Archive for October, 2016

Reflections on the Day of the Lord

By Marty Beamer

Thomas Jefferson once wrote, “Indeed, I tremble for my country when I reflect that God is just: that his justice cannot sleep forever.” Now, I understand that Jefferson was a deist and he said this it was in the context of slavery (which he owned many), but that in no way diminishes the truth of what he said. In fact, the more I reflect on these words, the more I see the truth of God in them.

At the end of Revelation, John says in verse 20, “He who testifies to these things says, ‘Surely I am coming soon.’ Amen. Come, Lord Jesus!” Many Christians have taken this verse, and some others in the New Testament, and saying them often. And I’m afraid they do this without much reflection. I do understand where they are coming from. I see what they see. I see the evil in the world. I have stood at an abortion clinic and seen people go in to kill their child. I have watched the news and I get the Amber Alerts on my phone. I have been to India, Africa, and Brazil and have seen evil that just makes you want to scream out “Come, Lord Jesus!” So don’t hear this as a rebuke because I have very rarely found people who desire the Lord’s return more than me (although I’m sure you’re out there). Instead, hear this as a call to reflect more deeply.

Amos 5:18-20 says,

Woe to you who desire the day of the Lord! Why would you have the day of the Lord? It  is darkness, and not light, as if a man fled from a lion, and a bear met him, or went into the house and leaned his hand against the wall, and a serpent bit him. Is not the day of the Lord darkness, and not light, and gloom with no brightness in it?

 When I read this passage it immediately made me think back to what Jefferson said. Do we really know what we are asking when we ask for the Lord to return, for the “day of the Lord?” Because what we must realize is that we are asking for the justice of God. We are asking Him to make all evil in the world right. Yes, we are asking Him to right the wrongs of every death in the abortion clinic, every stolen child, every starving child, every corrupt man. And we rejoice at that!  Justice for that kind of evil makes it easy to desire for the day of the Lord! But, did you also know that you are asking Him to bring justice down on everyone who ever had an evil thought? Or everyone who ever looked lustfully at a woman? Or anyone who dishonored their parents? Or every unkind word you have ever spoken?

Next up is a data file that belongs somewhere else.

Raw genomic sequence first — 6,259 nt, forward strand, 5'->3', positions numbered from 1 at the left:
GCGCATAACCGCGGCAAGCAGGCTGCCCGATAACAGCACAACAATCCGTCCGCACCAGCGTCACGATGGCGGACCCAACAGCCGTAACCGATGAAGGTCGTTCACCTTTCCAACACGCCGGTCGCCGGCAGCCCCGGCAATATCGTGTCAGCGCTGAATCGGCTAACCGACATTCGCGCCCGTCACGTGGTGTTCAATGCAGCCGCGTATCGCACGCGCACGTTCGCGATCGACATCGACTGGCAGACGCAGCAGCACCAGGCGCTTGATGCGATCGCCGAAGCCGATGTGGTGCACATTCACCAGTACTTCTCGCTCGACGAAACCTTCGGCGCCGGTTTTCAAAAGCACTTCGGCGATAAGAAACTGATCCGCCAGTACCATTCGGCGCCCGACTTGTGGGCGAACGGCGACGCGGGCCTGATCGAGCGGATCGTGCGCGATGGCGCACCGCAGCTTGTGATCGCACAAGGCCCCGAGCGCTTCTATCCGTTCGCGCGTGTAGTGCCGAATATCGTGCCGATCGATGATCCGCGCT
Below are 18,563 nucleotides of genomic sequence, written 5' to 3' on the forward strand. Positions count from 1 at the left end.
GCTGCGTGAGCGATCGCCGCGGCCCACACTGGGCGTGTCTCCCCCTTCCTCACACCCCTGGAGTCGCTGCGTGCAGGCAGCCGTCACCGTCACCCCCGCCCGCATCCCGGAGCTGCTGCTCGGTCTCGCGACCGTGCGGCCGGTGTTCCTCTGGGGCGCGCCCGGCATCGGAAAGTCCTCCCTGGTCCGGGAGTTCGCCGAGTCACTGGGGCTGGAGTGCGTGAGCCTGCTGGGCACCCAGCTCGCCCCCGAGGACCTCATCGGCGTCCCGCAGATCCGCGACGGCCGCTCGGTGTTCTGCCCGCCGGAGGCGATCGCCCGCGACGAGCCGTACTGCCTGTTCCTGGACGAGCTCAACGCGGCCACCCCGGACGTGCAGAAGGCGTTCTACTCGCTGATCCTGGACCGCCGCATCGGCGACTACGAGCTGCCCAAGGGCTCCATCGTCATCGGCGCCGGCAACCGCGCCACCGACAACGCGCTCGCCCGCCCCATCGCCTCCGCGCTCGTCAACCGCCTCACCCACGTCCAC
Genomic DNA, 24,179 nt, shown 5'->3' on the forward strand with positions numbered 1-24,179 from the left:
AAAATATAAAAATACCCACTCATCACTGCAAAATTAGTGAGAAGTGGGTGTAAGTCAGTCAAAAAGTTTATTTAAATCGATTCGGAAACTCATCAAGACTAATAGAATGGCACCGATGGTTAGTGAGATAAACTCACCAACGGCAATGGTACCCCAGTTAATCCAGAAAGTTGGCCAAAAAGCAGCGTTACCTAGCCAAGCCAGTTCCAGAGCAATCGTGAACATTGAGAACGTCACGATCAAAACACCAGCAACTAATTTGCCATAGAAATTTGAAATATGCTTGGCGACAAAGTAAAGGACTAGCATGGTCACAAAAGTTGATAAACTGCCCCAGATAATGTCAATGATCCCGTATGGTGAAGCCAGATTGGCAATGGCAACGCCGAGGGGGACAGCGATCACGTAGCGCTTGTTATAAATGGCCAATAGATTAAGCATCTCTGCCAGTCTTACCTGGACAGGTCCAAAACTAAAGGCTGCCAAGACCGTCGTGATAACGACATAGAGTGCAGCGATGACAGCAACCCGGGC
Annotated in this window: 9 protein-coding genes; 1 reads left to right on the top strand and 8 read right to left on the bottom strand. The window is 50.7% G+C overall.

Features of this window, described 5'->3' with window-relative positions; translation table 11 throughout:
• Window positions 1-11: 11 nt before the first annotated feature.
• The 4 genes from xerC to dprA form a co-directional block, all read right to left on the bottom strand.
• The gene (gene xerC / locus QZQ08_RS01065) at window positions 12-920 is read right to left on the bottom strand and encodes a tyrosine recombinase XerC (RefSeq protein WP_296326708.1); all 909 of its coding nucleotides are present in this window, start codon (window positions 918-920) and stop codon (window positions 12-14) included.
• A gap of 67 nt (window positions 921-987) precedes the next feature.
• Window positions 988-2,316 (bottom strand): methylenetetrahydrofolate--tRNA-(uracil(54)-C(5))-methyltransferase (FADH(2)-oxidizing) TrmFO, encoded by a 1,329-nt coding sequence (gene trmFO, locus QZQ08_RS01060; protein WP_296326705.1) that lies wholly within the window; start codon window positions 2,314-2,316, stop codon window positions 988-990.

When I think of what Jefferson said, my heart breaks and my soul, with him, trembles. I tremble at the justice of God. I tremble at what that means for our country. I tremble at what that means for family members. But where Jefferson stops, I continue. Where his trembling never stopped, mine does because of the blood of Jesus Christ. I do not have to be in a paralyzed fear that God’s justice will awaken on me because it was already roused and poured out fully on Christ. The just demands of God have been met.

So what I am calling for is a balance. Christians should be ones who tremble and, yet, stop trembling. We should know what we ask for when we say, “Come, Lord Jesus!” It should make us tremble to think of His justice. Yet, we do not continue in that state because the justice of God has been satisfied by the death, burial, and resurrection of Christ. Let us together cry for the Lord’s return with joy knowing that we have escaped the wrath of God! But, let us never forget what we are asking for when He returns. A somber joy. A trembling assurance.